Something very strange happened in China’s auto market during Q1. As the chart shows, sales (red square) rocketed 20% in January/February versus 2012 (green line), before cooling to 15% growth in March. Neither government nor the auto industry expects this pace to continue:
Q1’s strong start means overall 2013 growth is already at 5%, even if the rest of the year stayed at 2012 levels. So clearly Q1 performance is unlikely to be repeated. Its story is, however, well worth recording as it provides a fascinating insight into the policy transition underway:
• Major cities now auction very limited quantities of car licence plates each month (eg just 11k in Shanghai). Effectively, therefore, a licence plate can now be worth more than the car itself
• So it seems a new market has temporarily developed where poorer people sell old cars to wealthy people – who then scrap them and use the number plate on a new luxury car
• In turn, of course, this means the used car owner also has to buy a new car – and thus March sales of low-cost usually Chinese-made entry vehicles jumped to 688k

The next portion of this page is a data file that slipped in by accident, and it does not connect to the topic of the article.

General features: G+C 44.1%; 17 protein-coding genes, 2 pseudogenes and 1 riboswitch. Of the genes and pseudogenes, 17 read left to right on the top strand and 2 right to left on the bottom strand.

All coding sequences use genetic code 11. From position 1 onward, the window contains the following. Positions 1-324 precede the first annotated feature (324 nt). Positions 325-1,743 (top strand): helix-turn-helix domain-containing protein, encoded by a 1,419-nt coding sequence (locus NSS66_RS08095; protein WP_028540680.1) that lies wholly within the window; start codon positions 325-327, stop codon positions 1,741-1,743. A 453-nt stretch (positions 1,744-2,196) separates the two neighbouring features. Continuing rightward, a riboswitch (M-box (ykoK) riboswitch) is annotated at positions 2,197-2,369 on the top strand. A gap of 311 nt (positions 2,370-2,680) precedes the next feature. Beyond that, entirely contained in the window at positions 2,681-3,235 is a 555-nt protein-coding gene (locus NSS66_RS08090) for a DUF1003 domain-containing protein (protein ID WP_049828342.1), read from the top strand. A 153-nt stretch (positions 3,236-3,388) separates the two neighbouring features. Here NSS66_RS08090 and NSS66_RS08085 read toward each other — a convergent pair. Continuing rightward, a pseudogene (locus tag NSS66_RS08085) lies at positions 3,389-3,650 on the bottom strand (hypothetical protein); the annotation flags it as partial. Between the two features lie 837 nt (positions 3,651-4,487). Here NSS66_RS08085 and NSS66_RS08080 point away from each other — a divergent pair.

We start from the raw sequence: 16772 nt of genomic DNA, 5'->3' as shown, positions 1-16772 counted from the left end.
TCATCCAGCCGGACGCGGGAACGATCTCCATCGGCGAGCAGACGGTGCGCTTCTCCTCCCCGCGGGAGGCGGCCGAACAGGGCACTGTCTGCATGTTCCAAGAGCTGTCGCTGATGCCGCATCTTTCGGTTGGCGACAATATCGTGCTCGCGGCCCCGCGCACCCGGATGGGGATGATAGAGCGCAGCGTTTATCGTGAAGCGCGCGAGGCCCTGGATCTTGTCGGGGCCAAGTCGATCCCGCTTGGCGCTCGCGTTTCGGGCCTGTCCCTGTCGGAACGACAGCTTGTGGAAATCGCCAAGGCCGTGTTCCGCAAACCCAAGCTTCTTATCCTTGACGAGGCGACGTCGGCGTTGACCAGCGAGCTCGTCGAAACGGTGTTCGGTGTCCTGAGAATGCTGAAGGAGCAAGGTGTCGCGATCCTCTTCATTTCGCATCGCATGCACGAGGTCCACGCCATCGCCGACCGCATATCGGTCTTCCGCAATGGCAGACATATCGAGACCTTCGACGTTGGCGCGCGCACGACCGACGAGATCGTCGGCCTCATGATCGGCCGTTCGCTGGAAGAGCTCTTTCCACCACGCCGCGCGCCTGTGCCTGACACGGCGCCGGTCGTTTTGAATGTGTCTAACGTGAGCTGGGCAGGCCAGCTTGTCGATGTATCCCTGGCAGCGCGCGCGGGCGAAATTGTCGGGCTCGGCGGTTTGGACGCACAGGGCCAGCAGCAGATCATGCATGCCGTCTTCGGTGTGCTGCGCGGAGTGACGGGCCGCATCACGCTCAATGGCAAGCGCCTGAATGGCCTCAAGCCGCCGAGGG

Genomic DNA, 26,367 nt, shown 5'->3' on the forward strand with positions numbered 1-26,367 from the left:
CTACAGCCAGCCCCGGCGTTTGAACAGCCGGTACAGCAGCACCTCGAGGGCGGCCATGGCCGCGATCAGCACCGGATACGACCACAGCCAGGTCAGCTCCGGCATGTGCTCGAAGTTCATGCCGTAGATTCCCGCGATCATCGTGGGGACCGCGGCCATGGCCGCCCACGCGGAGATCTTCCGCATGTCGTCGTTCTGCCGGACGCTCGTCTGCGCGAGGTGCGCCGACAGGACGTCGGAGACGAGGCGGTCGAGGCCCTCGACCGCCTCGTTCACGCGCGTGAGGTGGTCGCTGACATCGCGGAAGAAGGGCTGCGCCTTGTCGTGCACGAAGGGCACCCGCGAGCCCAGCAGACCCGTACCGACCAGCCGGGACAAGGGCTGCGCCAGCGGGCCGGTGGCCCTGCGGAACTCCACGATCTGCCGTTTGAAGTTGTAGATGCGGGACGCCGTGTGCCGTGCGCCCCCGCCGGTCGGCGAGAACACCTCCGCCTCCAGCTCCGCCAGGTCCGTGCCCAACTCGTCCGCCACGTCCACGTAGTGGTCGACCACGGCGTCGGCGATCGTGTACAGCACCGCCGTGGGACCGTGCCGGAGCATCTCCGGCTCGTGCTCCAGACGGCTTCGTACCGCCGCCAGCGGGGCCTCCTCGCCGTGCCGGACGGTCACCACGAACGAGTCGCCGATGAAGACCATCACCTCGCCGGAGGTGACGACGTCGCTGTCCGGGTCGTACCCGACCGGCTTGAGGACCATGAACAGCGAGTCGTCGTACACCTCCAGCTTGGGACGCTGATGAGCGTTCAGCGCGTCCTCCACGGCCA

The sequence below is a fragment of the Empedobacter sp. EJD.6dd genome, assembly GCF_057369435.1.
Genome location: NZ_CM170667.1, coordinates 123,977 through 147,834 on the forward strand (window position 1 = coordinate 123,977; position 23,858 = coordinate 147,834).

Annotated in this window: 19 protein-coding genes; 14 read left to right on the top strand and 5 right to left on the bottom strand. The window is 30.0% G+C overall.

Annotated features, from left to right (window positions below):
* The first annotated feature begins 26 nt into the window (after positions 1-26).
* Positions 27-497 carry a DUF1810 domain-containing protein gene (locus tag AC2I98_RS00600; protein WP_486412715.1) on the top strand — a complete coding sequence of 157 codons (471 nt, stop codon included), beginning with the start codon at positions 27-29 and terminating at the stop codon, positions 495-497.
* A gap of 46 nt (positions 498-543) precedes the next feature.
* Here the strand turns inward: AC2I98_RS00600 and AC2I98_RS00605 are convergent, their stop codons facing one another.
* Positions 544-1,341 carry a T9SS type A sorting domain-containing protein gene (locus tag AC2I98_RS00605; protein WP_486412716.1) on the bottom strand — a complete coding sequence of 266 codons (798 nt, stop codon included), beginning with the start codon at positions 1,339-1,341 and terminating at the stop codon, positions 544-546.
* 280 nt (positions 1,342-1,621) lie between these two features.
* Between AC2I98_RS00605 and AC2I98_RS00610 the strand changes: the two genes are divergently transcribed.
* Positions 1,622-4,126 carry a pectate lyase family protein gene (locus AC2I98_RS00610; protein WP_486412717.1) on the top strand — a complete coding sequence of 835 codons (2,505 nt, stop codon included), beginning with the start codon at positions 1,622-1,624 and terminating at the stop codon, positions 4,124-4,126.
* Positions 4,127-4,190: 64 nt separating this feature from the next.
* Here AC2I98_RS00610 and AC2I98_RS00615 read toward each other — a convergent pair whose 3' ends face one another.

• But underlying demand has clearly been weakening, as government restrictions have tightened. Thus inventories rose during February from 1.1 to 2.01 months – causing panicked dealers to make one-off ‘bargain offers‘ in March to bring stocks back to normal levels
The bizarre result was that whilst average Shanghai auction plate prices in March reached Rmb 90k ($14.5k), almost 50% of new car sales were low-priced domestic models.
Today’s trading game amongst the rich of buying new licence plates and luxury cars as ‘investments’ is likely to be one of the first casualties of the new regime. But in the meantime, its clearly been very good news for poorer people with an older vehicle to sell.